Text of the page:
• Technical approval body for recharging places

• Periodic inspections & maintenance of recharging places

• Convenient billing systems.

One good example for the successful introduction of EV is Norway. In 2012 the share of EVs in total vehicle sales in Norway was 2,86 %. This is very high compared to other EU countries, e.g. Denmark (0,31%), Portugal (0,07%), Germany (0,12%), Sweden (0,34) or Ireland (0,17) [10]. The main reason for this is a combination of different supporting measures in Norway as shown in Table 3.

Table 3. Supporting measures for electric vehicles in some EU countries [10]

Norway Sweden Denmark Germany Portugal Ireland

Financial incentives Yes Yes Yes Yes Yes Yes

Access to bus line Yes Limited

Free parking and no road toll Yes Limited Some Some

Charging infrastructure Yes Some Yes Yes Yes

5. Conclusions

The major conclusion of this work is that still a number of barriers exist to be overcome in order to increase market penetration of EVs (e.g. technology maturity, high costs of battery, infrastructure, regulation, etc.). Since HEV have lower costs compared to other types of EVs, they could serve as a bridging technology. However, they have relatively high TTW emissions.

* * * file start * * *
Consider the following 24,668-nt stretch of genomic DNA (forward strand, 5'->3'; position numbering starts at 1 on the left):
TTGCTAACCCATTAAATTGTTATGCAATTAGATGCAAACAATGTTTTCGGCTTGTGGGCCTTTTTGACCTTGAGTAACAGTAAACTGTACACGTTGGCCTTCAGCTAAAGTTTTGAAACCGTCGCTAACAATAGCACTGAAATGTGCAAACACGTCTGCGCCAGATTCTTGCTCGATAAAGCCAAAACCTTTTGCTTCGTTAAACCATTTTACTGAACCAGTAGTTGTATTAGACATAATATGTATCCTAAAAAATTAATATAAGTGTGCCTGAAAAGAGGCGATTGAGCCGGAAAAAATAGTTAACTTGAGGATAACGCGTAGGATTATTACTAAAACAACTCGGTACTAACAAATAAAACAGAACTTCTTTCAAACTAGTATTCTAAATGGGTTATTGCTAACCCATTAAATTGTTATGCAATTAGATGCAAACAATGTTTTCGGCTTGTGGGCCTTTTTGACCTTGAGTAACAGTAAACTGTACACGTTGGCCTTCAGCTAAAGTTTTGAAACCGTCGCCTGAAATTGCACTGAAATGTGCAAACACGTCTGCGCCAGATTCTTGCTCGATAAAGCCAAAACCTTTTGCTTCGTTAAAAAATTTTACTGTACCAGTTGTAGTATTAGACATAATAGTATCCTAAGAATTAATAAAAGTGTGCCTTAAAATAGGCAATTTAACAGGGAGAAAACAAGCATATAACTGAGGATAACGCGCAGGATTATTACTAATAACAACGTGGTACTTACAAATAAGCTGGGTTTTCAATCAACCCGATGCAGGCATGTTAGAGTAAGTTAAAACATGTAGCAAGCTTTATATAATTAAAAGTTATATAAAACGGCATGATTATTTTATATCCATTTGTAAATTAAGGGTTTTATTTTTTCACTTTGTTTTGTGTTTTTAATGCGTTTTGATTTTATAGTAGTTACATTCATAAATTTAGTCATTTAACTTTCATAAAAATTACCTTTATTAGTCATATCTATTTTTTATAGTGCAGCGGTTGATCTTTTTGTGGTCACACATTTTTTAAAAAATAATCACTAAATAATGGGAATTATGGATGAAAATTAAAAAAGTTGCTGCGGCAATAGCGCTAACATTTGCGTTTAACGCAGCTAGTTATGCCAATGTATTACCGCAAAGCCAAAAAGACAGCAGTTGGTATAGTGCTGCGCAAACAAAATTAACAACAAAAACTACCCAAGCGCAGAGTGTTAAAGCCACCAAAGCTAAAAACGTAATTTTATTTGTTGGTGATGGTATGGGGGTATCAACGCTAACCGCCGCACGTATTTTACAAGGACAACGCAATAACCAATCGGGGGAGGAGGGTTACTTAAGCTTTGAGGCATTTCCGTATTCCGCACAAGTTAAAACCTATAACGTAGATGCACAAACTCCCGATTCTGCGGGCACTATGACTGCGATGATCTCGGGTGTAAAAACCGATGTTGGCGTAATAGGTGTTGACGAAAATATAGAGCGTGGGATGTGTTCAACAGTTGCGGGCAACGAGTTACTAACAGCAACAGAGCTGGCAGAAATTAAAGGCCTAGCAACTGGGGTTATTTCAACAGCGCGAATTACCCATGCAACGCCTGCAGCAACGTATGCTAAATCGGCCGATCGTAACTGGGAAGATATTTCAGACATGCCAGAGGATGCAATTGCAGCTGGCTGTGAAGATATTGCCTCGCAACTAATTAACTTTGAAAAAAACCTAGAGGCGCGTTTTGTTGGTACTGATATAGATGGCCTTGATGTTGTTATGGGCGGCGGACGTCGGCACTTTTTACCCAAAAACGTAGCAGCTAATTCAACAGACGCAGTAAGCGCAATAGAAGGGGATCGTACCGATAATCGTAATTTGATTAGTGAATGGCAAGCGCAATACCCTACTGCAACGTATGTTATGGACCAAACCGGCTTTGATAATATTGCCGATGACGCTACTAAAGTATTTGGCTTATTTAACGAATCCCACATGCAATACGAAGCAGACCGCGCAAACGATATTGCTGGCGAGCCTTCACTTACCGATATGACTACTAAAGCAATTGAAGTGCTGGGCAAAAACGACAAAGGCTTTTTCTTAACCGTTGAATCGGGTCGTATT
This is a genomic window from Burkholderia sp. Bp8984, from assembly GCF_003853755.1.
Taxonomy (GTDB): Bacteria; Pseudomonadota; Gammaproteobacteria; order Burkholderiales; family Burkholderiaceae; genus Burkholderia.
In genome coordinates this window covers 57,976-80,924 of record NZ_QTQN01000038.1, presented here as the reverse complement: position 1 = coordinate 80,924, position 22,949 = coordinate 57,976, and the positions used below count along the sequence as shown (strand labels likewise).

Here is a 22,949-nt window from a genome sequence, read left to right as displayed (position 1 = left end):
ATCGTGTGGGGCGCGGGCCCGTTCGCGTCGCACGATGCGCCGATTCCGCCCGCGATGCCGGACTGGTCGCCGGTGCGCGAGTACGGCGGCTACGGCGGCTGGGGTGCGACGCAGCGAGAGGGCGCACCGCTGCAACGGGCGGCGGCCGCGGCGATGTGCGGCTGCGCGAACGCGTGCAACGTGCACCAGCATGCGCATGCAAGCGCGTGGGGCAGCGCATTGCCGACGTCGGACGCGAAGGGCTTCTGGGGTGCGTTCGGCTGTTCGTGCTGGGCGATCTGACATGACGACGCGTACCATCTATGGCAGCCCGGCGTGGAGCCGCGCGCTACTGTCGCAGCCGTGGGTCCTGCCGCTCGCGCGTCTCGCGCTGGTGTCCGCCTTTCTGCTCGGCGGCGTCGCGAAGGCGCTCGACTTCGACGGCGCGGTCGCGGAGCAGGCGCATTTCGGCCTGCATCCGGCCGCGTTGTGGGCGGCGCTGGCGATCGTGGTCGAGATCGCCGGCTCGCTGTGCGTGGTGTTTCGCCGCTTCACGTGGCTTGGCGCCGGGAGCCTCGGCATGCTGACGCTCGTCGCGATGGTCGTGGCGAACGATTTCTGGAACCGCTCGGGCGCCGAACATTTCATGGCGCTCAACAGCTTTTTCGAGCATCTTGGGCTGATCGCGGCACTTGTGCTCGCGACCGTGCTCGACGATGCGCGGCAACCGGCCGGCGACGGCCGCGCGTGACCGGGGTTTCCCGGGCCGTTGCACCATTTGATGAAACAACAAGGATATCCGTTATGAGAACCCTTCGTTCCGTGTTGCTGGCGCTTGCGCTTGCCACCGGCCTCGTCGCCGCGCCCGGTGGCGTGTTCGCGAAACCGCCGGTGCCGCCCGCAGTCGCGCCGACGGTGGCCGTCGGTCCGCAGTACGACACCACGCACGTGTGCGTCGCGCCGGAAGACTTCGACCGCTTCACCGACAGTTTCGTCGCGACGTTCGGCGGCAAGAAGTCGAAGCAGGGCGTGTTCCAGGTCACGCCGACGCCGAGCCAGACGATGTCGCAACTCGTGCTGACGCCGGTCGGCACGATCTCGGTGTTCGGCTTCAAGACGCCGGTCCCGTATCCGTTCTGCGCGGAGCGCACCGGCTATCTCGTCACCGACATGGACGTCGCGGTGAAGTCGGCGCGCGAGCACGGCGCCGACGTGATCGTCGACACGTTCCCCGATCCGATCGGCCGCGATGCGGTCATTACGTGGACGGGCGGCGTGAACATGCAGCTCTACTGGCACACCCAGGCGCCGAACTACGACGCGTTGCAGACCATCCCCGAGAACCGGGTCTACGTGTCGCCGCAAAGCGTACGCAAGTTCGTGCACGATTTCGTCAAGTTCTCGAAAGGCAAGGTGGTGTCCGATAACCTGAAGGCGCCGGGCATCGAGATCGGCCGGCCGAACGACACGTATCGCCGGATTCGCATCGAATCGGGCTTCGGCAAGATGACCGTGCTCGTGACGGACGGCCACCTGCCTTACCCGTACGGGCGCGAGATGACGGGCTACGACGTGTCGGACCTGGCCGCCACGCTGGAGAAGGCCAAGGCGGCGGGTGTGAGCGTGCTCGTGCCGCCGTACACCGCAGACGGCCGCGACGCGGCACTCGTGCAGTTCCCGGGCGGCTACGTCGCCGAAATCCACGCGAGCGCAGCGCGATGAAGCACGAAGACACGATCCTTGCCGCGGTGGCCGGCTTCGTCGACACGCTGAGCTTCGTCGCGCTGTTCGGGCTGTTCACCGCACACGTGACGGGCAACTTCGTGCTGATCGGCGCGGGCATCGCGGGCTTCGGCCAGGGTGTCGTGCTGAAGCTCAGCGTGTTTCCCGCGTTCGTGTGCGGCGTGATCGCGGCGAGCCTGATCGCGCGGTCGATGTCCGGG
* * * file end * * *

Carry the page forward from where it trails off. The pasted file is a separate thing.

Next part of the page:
Most important is to ensure that EVs are using electricity from RES to really contribute to the sustainability of transport. For example, the use of CO2-based taxes could support this. Furthermore,

emission-free zones and other non-monetary incentives (free parking, access to bus lines, etc.) in urban areas are a very important completing policy tool. As shown by the example of Norway only a mix of different measures could accelerate the introduction of electric vehicles.